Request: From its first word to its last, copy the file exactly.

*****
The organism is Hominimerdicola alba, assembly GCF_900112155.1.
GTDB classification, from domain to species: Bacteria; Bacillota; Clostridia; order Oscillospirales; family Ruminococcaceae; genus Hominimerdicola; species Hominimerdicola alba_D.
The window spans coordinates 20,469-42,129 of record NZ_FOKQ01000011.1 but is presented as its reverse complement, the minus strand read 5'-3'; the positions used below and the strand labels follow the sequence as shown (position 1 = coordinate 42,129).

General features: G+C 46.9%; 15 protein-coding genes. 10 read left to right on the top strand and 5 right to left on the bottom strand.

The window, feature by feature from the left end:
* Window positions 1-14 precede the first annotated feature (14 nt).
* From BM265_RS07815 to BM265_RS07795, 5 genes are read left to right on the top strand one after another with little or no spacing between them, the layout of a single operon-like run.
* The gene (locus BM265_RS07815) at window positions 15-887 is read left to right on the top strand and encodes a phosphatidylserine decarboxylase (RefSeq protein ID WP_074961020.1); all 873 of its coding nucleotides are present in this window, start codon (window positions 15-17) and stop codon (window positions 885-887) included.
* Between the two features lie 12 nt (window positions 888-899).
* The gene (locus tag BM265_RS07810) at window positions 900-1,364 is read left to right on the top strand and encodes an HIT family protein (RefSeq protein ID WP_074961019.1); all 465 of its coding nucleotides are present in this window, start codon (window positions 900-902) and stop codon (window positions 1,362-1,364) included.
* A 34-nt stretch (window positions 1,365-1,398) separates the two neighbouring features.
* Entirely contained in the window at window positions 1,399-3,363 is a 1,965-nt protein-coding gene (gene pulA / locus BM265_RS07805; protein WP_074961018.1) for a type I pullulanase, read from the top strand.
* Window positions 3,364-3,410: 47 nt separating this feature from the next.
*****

The organism is Hominimerdicola alba, assembly GCF_900112155.1.
GTDB classification, from domain to species: Bacteria; Bacillota; Clostridia; order Oscillospirales; family Ruminococcaceae; genus Hominimerdicola; species Hominimerdicola alba_D.
The window spans coordinates 20,469-42,129 of record NZ_FOKQ01000011.1 but is presented as its reverse complement, the minus strand read 5'-3'; the positions used below and the strand labels follow the sequence as shown (position 1 = coordinate 42,129).

General features: G+C 46.9%; 15 protein-coding genes. 10 read left to right on the top strand and 5 right to left on the bottom strand.

The window, feature by feature from the left end:
* Window positions 1-14 precede the first annotated feature (14 nt).
* From BM265_RS07815 to BM265_RS07795, 5 genes are read left to right on the top strand one after another with little or no spacing between them, the layout of a single operon-like run.
* The gene (locus BM265_RS07815) at window positions 15-887 is read left to right on the top strand and encodes a phosphatidylserine decarboxylase (RefSeq protein ID WP_074961020.1); all 873 of its coding nucleotides are present in this window, start codon (window positions 15-17) and stop codon (window positions 885-887) included.
* Between the two features lie 12 nt (window positions 888-899).
* The gene (locus tag BM265_RS07810) at window positions 900-1,364 is read left to right on the top strand and encodes an HIT family protein (RefSeq protein ID WP_074961019.1); all 465 of its coding nucleotides are present in this window, start codon (window positions 900-902) and stop codon (window positions 1,362-1,364) included.
* A 34-nt stretch (window positions 1,365-1,398) separates the two neighbouring features.
* Entirely contained in the window at window positions 1,399-3,363 is a 1,965-nt protein-coding gene (gene pulA / locus BM265_RS07805; protein WP_074961018.1) for a type I pullulanase, read from the top strand.
* Window positions 3,364-3,410: 47 nt separating this feature from the next.